Category Archives: Prosperity

The Valedictorian Church

Misalignment of the spine can cause any number of problems in the human body and can affect not only the skeletal system but major organ function as well.  Studies show that heart, lung, gall bladder, pancreas, spleen, stomach, kidney, bladder, prostrate and uterus issues can be directly influenced by the spine.  Furthermore, nerve fibers stem from the spine into every major immune system organ.

In the spiritual terms, misalignment can be just as detrimental to the Body of Christ.  When we fail to come under the headship of our Lord Jesus Christ and those He has set in authority, things become out-of-order.  As children of God and necessary parts of the body, our function can be hindered and our immunity weak.

For the remainder of this post, I want to call the misalignment, a “spiritual learning curve”.   To spare you the more in-depth and wordy definition of “learning curve”… here it is in short form.  The learning curve averages everything out.  In other words, new skills or knowledge can be quickly acquired initially, but subsequent learning becomes much slower. At first, a minimal investment of resources yields significant results, but the payback from continuing effort is smaller.

This is daunting in the world we live in of bigger, better and limitless upgrades.

At first it’s easy to make progress and our efforts are rewarded quickly but as time passes, the efforts we’re making do not garner the same results.  Just as when much is given, much is required, there are times when more is asked of us, with seemingly little to no increase.  This is when we are in real danger of settling for less in terms of spiritual gain if we fail to rise to the challenge. The average Christian walk, with a letter grade C and without challenge can begin to look rather appealing. It’s still passing right?  Yet, God wants us to excel in the call upon our life, walk worthy of it and increase more and more.  Come up higher and get an A!

I do believe God wants us to be straight A students… studying to show ourselves approved by Him, regardless of the applaud of men or the immediate result.  He is interested in our commitment and our longevity in our faithfulness to Him, the church, our leaders, fellow believers and the duty assigned to us.  We should be nothing less than valedictorian in the Spirit as we serve from scrubbing toilets to preaching to the multitudes.  Every season of our life comes with its own report card.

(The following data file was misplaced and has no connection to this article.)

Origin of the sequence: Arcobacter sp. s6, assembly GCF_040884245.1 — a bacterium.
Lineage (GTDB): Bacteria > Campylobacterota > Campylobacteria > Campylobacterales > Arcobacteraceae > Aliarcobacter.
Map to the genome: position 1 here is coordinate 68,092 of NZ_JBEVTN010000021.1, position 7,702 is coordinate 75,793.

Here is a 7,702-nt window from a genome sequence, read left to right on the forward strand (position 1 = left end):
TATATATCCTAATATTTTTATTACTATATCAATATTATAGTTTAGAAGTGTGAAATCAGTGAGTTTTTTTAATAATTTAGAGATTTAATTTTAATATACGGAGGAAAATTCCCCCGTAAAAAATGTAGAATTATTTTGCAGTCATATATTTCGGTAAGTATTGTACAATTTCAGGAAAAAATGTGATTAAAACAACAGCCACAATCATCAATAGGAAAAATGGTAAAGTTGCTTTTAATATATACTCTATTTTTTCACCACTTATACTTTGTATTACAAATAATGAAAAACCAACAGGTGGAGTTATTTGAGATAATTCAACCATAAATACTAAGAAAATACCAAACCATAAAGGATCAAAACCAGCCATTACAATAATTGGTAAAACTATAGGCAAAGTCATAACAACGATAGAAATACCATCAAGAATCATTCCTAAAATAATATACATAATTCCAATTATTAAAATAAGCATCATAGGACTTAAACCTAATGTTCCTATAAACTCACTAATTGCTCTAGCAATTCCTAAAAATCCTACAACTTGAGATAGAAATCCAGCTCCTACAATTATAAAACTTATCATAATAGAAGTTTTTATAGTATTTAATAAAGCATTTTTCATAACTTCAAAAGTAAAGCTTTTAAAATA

How are we faring?

“Average is just as close to failure as it is to success.”-Dr. John Polis


Being Rich Toward God

Luke 12:15-21, And he said unto them, Take heed, and beware of covetousness: for a man’s life consisteth not in the abundance of the things which he possesseth. And he spake a parable unto them, saying, The ground of a certain rich man brought forth plentifully: And he thought within himself, saying, What shall I do, because I have no room where to bestow my fruits? And he said, This will I do: I will pull down my barns, and build greater; and there will I bestow all my fruits and my goods. And I will say to my soul, Soul, thou hast much goods laid up for many years; take thine ease, eat, drink, and be merry. But God said unto him, Thou fool, this night thy soul shall be required of thee: then whose shall those things be, which thou hast provided? So is he that layeth up treasure for himself, and is not rich toward God.

It’s important to take inventory of our lives. To examine ourselves.  What does my life consist of?

When we find ourselves in a prosperous season… when the harvest of seeds sown has come to bear, there comes with it  a temptation to “pull down” our barns and build greater.  An upgrade is due us.

Somewhere along the way maybe, we’ve been lead to believe that we will arrive at a certain level of prosperity.  It’s a lottery of sorts…  a sweet spot in life, where we can just rest easy.  “Eat, drink and be merry”, right?

We long for the day when we won’t have to work so hard. When we can just retire and finally “live” a little.

We start to daydream of pulling down our barns.  It might look something like this…

“Oh, God has great things in store for me.  His plans are SO big that I’m gonna need a better ______________, a better _______________, a better _______________.  That’s what I intend to do! As soon as I get MY harvest, I’m gonna leave this ______________ behind.  I’m gonna build the life of MY dreams!”